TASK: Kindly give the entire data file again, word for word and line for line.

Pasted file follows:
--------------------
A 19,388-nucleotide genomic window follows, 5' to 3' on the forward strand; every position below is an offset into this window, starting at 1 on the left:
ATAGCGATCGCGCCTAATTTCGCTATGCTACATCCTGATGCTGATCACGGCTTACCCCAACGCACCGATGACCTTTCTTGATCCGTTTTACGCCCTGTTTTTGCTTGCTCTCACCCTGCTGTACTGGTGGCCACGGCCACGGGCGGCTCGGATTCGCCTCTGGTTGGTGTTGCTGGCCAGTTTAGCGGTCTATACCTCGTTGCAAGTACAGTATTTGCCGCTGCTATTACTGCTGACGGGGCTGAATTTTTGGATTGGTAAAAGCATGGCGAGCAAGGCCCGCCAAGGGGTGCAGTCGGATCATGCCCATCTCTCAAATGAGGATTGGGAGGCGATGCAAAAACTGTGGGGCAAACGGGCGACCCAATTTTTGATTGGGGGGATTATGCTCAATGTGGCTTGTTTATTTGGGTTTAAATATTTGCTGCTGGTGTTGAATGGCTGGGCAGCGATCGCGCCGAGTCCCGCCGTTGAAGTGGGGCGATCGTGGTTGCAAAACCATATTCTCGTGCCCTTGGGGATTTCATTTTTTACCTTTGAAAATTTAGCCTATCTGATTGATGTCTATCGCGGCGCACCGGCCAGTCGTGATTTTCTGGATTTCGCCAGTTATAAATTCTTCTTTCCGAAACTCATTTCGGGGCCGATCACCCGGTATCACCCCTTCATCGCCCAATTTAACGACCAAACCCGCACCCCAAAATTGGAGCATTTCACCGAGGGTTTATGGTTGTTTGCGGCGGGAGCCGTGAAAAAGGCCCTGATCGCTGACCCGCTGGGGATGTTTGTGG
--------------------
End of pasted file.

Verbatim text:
A 19,388-nucleotide genomic window follows, 5' to 3' on the forward strand; every position below is an offset into this window, starting at 1 on the left:
ATAGCGATCGCGCCTAATTTCGCTATGCTACATCCTGATGCTGATCACGGCTTACCCCAACGCACCGATGACCTTTCTTGATCCGTTTTACGCCCTGTTTTTGCTTGCTCTCACCCTGCTGTACTGGTGGCCACGGCCACGGGCGGCTCGGATTCGCCTCTGGTTGGTGTTGCTGGCCAGTTTAGCGGTCTATACCTCGTTGCAAGTACAGTATTTGCCGCTGCTATTACTGCTGACGGGGCTGAATTTTTGGATTGGTAAAAGCATGGCGAGCAAGGCCCGCCAAGGGGTGCAGTCGGATCATGCCCATCTCTCAAATGAGGATTGGGAGGCGATGCAAAAACTGTGGGGCAAACGGGCGACCCAATTTTTGATTGGGGGGATTATGCTCAATGTGGCTTGTTTATTTGGGTTTAAATATTTGCTGCTGGTGTTGAATGGCTGGGCAGCGATCGCGCCGAGTCCCGCCGTTGAAGTGGGGCGATCGTGGTTGCAAAACCATATTCTCGTGCCCTTGGGGATTTCATTTTTTACCTTTGAAAATTTAGCCTATCTGATTGATGTCTATCGCGGCGCACCGGCCAGTCGTGATTTTCTGGATTTCGCCAGTTATAAATTCTTCTTTCCGAAACTCATTTCGGGGCCGATCACCCGGTATCACCCCTTCATCGCCCAATTTAACGACCAAACCCGCACCCCAAAATTGGAGCATTTCACCGAGGGTTTATGGTTGTTTGCGGCGGGAGCCGTGAAAAAGGCCCTGATCGCTGACCCGCTGGGGATGTTTGTGG